Wowza Community

Dynamic Bandwidth Detection (BWCheck)

By result set, I mean the bandwidth numbers that are received by onBWDone. I don’t know how to do what you want exactly. I would just fake it, i.e, start up your display when bandwidth checking starts, increment the progress bar until the onBWDone function receives the result set, then have it go to 100% and disappear. The real purpose of a progress bar in this case is providing feedback to the user that something is happening. It doesn’t have to measure the progress accurately to do that.


Also, the “progress” is mostly on the server, so it’s not exactly available client-side the way you are thinking about it. But I suppose you could react to onBWcheck being triggered, and onBWdone gets called once prior to getting the final result. So the progress bar could key off that and increment in thirds. Something like that.


Just setup BWCheck in your application following the guide in the top of this thread. You add a jar file to the Wowza lib folder, and add a Module to the Application.xml. Then the code that handles BWCheck in the player will work.


Install the Developer edition and the examples folder will be there.


There is a pre-built version of this module you can download from the first post in this thread, so you don’t need to build this code in the IDE.

JW Player’s dynamic streaming does use the BWCheck if it is present, and it is good idea to have it, it will work better. It does this at connection time only to decide which level to start with, then uses other methods ( object/QoS metrics) during the streaming session to change levels.

As I understood it, Wowza accepted a single file in, and then would re-encode it on the fly for connections of lower bandwidth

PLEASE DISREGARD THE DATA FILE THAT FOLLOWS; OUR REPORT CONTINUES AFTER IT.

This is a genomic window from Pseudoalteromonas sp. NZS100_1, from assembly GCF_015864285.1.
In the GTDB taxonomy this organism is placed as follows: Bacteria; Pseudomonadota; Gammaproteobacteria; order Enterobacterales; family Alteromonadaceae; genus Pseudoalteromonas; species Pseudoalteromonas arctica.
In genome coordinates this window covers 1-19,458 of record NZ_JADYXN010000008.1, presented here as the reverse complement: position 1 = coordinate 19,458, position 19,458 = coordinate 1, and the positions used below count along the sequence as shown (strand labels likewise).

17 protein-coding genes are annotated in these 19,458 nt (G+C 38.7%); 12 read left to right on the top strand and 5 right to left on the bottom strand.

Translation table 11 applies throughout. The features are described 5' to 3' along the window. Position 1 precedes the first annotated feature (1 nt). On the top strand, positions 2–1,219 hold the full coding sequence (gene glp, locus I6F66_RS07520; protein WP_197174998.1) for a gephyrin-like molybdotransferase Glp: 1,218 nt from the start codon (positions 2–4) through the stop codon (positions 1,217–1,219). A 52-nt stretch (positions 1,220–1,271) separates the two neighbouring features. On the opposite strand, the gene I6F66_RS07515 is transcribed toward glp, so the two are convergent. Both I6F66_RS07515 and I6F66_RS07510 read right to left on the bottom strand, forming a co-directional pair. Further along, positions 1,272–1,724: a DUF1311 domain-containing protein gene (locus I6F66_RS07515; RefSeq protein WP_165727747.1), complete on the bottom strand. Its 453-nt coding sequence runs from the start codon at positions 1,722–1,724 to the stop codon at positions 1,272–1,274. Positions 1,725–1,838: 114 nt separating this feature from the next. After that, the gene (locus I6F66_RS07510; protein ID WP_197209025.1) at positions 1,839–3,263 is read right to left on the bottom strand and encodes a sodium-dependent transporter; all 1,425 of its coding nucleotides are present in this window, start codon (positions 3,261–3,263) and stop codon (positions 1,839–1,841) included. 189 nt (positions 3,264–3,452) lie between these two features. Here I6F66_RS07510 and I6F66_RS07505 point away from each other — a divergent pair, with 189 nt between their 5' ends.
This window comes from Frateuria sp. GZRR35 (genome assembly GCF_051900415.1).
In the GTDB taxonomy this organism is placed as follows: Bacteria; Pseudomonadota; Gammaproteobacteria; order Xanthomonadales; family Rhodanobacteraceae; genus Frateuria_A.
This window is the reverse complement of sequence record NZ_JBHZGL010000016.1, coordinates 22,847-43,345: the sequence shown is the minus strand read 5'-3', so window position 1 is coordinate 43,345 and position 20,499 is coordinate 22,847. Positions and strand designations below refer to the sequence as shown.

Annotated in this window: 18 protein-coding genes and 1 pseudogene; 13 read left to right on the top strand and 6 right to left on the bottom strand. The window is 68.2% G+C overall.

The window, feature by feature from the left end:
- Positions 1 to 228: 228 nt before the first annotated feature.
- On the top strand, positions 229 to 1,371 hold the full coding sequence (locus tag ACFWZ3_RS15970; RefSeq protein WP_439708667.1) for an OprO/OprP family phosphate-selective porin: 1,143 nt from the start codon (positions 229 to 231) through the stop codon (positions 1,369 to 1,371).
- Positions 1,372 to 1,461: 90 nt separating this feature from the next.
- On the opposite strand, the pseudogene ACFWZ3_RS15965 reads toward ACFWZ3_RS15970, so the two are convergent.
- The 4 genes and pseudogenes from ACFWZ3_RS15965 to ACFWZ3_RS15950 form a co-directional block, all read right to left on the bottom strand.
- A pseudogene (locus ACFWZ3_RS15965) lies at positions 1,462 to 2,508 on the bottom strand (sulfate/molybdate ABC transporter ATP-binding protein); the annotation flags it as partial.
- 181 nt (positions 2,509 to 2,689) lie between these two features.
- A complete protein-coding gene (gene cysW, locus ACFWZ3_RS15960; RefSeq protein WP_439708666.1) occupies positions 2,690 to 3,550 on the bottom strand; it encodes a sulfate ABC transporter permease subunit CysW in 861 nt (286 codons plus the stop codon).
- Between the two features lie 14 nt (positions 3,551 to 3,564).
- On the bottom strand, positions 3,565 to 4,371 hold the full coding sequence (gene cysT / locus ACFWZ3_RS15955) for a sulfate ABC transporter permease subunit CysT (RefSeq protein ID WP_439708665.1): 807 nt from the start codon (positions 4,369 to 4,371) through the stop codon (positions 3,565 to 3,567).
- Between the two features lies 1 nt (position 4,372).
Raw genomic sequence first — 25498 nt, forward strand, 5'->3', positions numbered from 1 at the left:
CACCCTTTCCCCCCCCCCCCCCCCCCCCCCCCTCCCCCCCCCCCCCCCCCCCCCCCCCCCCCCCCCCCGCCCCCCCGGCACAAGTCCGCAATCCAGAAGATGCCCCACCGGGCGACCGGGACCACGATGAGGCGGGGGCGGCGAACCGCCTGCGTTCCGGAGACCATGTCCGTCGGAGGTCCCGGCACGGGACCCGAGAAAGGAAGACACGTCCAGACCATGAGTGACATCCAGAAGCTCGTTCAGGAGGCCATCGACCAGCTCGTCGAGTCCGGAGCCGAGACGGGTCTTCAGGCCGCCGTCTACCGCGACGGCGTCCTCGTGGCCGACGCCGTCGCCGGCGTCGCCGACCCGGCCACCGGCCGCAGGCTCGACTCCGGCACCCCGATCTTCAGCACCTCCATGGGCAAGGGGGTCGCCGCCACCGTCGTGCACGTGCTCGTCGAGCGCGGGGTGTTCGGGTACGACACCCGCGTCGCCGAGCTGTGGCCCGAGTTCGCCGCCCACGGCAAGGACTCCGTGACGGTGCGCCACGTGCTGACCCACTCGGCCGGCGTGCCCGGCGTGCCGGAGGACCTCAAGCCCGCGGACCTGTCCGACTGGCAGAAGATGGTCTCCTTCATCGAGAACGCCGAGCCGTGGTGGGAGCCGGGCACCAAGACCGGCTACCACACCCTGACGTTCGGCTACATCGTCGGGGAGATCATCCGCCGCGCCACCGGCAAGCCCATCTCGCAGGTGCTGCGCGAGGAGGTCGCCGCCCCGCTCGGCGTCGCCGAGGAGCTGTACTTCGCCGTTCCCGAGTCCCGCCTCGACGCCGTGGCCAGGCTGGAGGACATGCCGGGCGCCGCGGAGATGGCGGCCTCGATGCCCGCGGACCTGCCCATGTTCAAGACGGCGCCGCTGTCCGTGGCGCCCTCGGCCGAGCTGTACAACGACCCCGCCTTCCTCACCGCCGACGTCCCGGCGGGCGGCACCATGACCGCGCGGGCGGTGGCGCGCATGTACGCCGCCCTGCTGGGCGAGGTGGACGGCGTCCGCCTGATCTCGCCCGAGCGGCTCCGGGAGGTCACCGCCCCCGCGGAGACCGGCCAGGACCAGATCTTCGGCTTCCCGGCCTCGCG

No, this does not happen. Wowza does no transcoding. You need multiple versions of a video or live stream to do this. (I’m curious what you read that gave you that understanding?)

Each version of video or live stream has to be keyframe and timecode aligned. FMLE is known to do this for live streams.


Yes, do follow the JW Player dynamic streaming tutorial. It’s a client-side solution. The only server-side aspect is the BWCheck module and the stream variations.

You can use remap a stream in an application module or use StreamNameAlias possibly to help with your use case:

Override play remap stream name


We’ve been testing Expression encoder recently and it seems to be producing correctly aligned versions.


The BWCheck works with Flowplayer. It works with that example and they have simpler version that just does the connection time BWCheck.


Flowplayer and JW Player both have dynamic switching solutions to accomplish this. They use BWCheck in the beginning, but only once, then use object, the “QoS” (quality of service) metrics to decide when to switch streams.

I’ve not worked with the Flowplayer implementation, but I have used the JW player one. The tutorial is here:

You need versions of a video that are Keyframe and timecode aligned. The MS Expresssion encoder seems to be able to do that.


Are you doing live streaming? Wirecast does live, Expression encoder doesn’t do live. At present, as far as I know, Wirecast does not do the necessary alignment for this purpose. FMLE works.


We have guides in the Live Encoder section:

I can’t really recommend. They all have their strengths, weaknesses and price points